It's the villain who gives the hero his hero status

In trying to make sense of the conflicts in the world around us we come to see them as outward manifestations of this inner conflict. The individual on the left is trying to live according to their conscience, and thus will see the individual on the right as a representation of their own rebellious feelings of hostility to that conscience, a rebelliousness they are trying to tame. And the individual on the right identifies with the rebellious tendencies in themselves and identifies those on the left with the oppressiveness of their own conscience, which tells them that they should be more concerned about the welfare of the powerless, the planet, the animals, etc.

I’m speaking here of very general tendencies, so I’m grossly oversimplifying. Within every individual, right or left leaning, there is a complex of elements of conscientiousness and rebelliousness against the conscience. And the conscience of every individual is different. But I think it is worth considering how the individual’s view of and interaction with the world around them tends to be a reflection of conflicts going on within their own mind.

The central irony of this dualistic strategy is that, if the hero-status of those on the left is dependent on fighting against the right and the hero-status of those on the right is dependent on fighting against the left, then the continued existence of the opposition appears to be in the best interest of both, even though the conflict itself is damaging the survival chances of all.

Ideological dogmatism - left wing or right wing - compromises the effectiveness of any attempt to manage society, because such ideology is the warped product of our internal neurotic battle. It is not founded in a rational assessment of our situation, whether that be an acknowledgement of the psychological state of individuals, the way an economic system actually works, or what our ecological limitations are.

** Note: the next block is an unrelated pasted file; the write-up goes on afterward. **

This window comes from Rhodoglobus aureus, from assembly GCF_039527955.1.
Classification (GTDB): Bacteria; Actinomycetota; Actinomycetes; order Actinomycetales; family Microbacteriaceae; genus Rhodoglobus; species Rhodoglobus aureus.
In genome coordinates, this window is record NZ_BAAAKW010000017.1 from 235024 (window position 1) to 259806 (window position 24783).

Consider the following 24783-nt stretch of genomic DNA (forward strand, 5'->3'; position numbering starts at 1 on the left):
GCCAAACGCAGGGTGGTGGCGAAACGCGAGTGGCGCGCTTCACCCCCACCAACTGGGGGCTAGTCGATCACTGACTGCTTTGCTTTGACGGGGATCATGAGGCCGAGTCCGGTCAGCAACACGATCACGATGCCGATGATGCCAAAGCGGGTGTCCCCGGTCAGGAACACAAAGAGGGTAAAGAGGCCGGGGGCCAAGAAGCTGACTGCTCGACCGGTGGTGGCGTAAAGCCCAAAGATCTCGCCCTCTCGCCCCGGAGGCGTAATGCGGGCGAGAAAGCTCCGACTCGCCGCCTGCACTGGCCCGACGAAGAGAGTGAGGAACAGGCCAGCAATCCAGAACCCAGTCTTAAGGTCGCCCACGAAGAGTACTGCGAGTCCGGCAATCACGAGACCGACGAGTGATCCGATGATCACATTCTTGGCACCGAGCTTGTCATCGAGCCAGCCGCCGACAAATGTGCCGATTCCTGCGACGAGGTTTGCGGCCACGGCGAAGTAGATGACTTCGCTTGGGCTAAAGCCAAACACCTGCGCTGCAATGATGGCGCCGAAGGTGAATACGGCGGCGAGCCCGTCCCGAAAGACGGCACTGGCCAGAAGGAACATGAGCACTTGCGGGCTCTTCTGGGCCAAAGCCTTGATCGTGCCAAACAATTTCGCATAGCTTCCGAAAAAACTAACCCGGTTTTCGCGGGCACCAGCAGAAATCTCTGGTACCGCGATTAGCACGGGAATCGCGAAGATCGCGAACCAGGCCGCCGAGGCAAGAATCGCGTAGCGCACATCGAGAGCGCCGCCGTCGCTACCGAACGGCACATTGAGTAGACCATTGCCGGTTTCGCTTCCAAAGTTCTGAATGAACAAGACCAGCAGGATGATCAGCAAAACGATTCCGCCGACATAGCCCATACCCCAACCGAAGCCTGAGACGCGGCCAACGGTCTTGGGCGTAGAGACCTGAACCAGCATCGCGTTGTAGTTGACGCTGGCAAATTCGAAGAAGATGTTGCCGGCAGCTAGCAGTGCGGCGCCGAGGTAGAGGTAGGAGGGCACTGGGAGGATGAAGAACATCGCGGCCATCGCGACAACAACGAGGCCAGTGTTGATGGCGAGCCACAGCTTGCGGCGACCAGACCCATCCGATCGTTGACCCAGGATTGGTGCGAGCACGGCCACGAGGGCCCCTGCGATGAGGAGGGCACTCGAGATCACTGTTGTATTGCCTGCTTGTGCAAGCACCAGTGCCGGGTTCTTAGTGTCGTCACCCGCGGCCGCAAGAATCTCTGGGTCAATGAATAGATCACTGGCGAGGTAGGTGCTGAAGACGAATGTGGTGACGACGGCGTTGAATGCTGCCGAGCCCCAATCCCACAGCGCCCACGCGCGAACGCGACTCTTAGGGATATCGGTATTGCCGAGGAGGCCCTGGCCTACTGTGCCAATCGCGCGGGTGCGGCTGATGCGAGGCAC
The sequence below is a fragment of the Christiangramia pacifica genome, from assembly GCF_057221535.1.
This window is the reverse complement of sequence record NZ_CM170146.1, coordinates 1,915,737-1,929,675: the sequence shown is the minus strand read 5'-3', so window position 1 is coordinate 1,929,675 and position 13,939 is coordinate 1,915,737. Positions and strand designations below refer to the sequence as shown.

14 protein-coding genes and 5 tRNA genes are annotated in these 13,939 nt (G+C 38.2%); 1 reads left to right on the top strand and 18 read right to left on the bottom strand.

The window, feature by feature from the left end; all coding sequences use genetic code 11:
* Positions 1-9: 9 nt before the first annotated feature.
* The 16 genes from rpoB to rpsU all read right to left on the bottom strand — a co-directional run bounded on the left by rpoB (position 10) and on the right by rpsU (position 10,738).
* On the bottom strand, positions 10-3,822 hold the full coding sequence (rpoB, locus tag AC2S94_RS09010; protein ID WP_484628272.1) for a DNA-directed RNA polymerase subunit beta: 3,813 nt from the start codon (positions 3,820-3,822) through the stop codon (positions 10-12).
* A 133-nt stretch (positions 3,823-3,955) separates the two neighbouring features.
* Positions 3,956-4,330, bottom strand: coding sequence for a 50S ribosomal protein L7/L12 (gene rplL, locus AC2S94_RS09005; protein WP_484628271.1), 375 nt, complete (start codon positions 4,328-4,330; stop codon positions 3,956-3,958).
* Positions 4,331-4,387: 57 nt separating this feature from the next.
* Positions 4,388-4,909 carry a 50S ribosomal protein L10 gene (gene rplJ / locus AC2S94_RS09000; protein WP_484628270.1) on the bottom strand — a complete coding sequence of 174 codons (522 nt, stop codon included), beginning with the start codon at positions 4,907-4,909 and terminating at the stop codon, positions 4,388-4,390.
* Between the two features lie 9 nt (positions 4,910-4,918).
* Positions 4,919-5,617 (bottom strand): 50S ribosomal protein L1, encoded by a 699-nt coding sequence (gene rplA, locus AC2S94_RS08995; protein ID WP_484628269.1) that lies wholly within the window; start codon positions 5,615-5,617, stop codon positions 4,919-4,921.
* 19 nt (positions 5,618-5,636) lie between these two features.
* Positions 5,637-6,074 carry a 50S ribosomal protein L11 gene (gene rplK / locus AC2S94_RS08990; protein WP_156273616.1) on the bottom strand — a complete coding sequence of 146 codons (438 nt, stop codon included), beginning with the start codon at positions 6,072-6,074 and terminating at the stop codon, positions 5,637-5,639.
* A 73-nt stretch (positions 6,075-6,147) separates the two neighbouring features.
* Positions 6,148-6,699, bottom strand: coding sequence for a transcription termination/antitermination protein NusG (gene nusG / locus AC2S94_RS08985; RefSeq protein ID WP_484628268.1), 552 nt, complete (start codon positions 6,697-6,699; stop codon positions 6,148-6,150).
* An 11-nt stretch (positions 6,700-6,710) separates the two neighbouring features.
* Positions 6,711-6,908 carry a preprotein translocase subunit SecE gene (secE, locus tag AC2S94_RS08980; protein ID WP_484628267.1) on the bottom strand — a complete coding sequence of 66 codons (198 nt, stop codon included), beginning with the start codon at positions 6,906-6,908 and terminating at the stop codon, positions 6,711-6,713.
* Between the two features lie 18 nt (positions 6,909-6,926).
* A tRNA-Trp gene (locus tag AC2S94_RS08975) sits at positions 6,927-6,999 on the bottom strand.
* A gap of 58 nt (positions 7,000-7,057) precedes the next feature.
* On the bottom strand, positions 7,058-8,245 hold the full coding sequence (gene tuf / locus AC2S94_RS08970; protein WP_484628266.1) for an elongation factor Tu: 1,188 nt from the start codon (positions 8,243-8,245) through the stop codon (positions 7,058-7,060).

The key factors for effective politics are -

1. Accurate information.

2. Capacity for cooperation.

3. Pragmatic rather than ideological decision making.

1. We have an unprecedented ability to gather and process information, but there are those who, rather than assessing information honestly, will cherry-pick data and present it out of context to support a personally or ideologically predetermined course of action.

2. Our capacity for effective unforced cooperation depends on our level of self-acceptance. If we are a well-fed dog we will be able to work happily with others, but if we are hungry we will only cooperate if beaten.

3. What matters is whether or not something works. “By their fruits shall ye know them.”